I heard Barbra Streisand the other day, being interviewed on the radio, describe herself as “a person who likes to live in the moment.” The phrasing made me think of my students, whom I’ll see in two short weeks. We always start our small classes with introductions, and I can no longer count the times I’ve heard, “I’m a person who. … ” To my ear, there’s little difference in basic meaning between I’m a person who likes and I like. Rhetorically, though, the emphasis is different. I decided to dig around a little for what others had made of what I sensed was a growing habit.
Sure enough, Google’s Ngram viewer shows a 15-fold increase in I’m a person who from 1958 to 1991, with the expression holding its own since then. Examples from the books they survey include:
“I’m a person who feels a oneness with the earth.” —Don Diebel, The Complete Guide to Meeting Women, 1991
“I’m not at all proud of it, but I’m a person who has, from time to time, talked behind the backs of my own family members.” —Richard Carlson, Don’t Sweat the Small Stuff With Your Family, 1998
“I’m not a killer, but I’m a person who believes in life and a person who believes in family and a person who believes in love.” —Elaine Latzman Moon, Untold Tales, Unsung Heroes: An Oral History of Detroit’s African American Community, 1994
“I’m a person who has no concept of self-protection.” —Michael S. Duke, Worlds of Modern Chinese Fiction, 1991
“I’m a person who doesn’t mind having enemies.” —Barbara Rockwell, Boiling Frogs: Intel vs. the Village, 2005
You get the idea. I don’t find any grammarians specifically tut-tutting over this convoluted way of talking, nor should they. (More on grammar in a minute.) But the rise in the expression, I suspect, is due to an offloading of individual agency that correlates to social media. More and more, we share — our cat pictures, the deaths in our family, our political views, our indigestion. Ads find their way back to us based on the preferences we exhibit online. We become, in a sense, a collection of our preferences and beliefs, our commitments and our phobias. Each of those expressions binds us to others who feel, believe, have X concept, don’t mind Y. We become walking integers: persons who write things down, persons who have gone on blind dates, and so on. It’s almost as if we’re anticipating the response of Me too! I’m that same person! When Tim Armstrong of AOL says, “I’m a person who likes to tackle challenges,” he’s saying not just that he likes to tackle challenges, but also that he expects kinship with others who like to tackle them. He’s also setting the quality aside in a way; it belongs to the person-who-is-Tim-Armstrong, a person being created rhetorically as he shapes the sentence.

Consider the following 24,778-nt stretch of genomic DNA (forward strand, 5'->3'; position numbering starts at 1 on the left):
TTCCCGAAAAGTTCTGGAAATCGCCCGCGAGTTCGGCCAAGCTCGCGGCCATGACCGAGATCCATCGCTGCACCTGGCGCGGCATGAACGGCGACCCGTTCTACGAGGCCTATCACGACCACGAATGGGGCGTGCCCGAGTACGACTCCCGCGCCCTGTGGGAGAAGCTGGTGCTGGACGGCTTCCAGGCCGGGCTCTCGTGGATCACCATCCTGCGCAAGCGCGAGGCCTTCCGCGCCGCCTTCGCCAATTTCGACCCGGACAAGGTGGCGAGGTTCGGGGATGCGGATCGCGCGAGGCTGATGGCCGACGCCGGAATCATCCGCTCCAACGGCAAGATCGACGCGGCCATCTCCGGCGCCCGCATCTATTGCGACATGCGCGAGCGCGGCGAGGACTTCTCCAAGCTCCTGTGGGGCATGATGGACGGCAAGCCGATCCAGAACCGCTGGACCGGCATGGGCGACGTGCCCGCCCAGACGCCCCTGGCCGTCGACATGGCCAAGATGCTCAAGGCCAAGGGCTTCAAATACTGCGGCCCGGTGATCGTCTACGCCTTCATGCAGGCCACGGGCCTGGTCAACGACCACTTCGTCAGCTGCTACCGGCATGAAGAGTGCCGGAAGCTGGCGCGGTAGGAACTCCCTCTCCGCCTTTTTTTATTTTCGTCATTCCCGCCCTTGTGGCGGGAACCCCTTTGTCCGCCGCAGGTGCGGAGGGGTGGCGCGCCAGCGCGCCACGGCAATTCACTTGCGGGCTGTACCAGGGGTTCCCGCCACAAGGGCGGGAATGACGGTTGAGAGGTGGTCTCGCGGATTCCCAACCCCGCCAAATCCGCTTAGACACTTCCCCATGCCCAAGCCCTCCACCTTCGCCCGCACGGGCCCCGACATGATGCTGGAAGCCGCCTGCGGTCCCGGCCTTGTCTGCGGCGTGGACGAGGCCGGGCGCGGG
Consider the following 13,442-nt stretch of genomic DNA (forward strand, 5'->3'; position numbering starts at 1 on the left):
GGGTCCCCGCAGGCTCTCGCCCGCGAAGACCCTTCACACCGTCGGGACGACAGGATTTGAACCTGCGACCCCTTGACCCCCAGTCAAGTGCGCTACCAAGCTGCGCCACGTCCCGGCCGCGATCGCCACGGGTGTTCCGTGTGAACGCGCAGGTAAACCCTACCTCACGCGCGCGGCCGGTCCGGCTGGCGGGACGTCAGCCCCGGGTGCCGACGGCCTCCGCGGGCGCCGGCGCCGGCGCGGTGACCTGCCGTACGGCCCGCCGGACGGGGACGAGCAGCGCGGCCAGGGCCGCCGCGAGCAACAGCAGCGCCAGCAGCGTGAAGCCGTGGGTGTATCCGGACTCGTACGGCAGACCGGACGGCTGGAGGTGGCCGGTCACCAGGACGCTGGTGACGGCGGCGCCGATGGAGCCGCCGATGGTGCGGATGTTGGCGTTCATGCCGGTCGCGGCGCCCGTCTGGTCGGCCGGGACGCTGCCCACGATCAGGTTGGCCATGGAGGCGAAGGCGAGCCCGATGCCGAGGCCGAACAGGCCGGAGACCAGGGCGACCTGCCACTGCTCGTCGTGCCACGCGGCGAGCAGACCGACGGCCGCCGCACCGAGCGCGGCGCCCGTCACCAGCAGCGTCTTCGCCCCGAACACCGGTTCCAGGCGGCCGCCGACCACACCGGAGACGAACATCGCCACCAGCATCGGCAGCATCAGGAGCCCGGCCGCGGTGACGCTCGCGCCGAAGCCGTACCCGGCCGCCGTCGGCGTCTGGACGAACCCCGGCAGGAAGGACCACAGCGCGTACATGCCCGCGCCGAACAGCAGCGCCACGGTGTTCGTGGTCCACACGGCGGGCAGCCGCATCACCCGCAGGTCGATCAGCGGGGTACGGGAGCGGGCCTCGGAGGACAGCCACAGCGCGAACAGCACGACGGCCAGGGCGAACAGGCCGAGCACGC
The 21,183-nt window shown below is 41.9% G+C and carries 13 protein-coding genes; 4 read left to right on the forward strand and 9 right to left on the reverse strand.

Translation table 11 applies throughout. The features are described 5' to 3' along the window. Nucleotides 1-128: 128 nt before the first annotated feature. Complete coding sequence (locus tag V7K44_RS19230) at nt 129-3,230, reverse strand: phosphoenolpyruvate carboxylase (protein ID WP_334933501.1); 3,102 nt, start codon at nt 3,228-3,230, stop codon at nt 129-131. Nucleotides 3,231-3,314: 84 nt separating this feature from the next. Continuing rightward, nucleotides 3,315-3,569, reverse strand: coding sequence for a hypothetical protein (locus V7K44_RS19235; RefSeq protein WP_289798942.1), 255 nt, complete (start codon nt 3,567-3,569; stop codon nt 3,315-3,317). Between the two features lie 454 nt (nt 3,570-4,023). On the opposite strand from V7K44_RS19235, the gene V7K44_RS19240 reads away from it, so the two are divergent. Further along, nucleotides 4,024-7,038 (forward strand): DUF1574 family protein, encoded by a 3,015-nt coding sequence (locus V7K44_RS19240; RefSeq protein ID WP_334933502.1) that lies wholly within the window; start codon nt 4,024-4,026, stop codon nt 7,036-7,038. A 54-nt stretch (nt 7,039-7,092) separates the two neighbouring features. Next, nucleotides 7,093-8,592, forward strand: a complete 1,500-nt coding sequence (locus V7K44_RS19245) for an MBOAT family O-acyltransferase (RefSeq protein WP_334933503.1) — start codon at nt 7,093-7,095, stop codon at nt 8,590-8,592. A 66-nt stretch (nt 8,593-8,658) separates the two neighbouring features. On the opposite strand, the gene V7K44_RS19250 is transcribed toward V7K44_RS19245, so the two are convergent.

It’s this setting-aside, I think, not the wordiness, that bothers me about I am a person who. Interestingly, as I poked around looking for instances and possibly criticisms of the expression, I ran across a sensible question from an English-language learner. “Is it correct,” this native Spanish speaker asked, “’I’m a person who enjoys what I do’? Or ‘I’m a person who enjoys what he does’?
Answers varied. “In most instances of spoken English,” one respondent wrote, “you would probably hear: I’m a person who enjoys what they do.” Another wrote, “Both would be acceptable, but ‘what he does’ is more idiomatic.” Finally, an English speaker pointed out, “‘What (s)he does’ is probably the norm. But this only applies to the singular; in the plural you must say ‘we are people who enjoy what we do.’” The difference, wherein the construction in the singular uses different pronouns in the main clause and the final noun clause but the plural construction uses the same pronoun, is no doubt due to the consistency in verb form of the adjectival and noun clauses. That is, we do uses the same plural verb case as Who enjoy, so it’s easy to keep the same pronoun subject. I do, by contrast, doesn’t match up with Who enjoys, and the tendency is to find the pronoun (He does) that matches third-person singular. (I realize that the first suggestion, employing singular “they,” doesn’t fit this pattern, but I still think the pattern governs the construction as a whole.)
I’m belaboring this little point because the huge shift in usage seems to be primarily for first-person singular, I’m a person who rather than She’s a person who and other forms. And the shift to third person in the last clause — what he does — seems to me to fit with this tendency to be claiming the behavior, separating oneself from it, and establishing membership in an amorphous club of those-who-do-X, all at the same time. Perhaps that’s why the Donald, in an August 11 interview, managed to say with a straight face, “I’m a person who doesn’t like insulting people.” Even he, winner of the greatest number of Pinocchios of all time, might find “I don’t like insulting people” too much of a stretch.
Or maybe he’s a person for whom no stretch is too much.Return to Top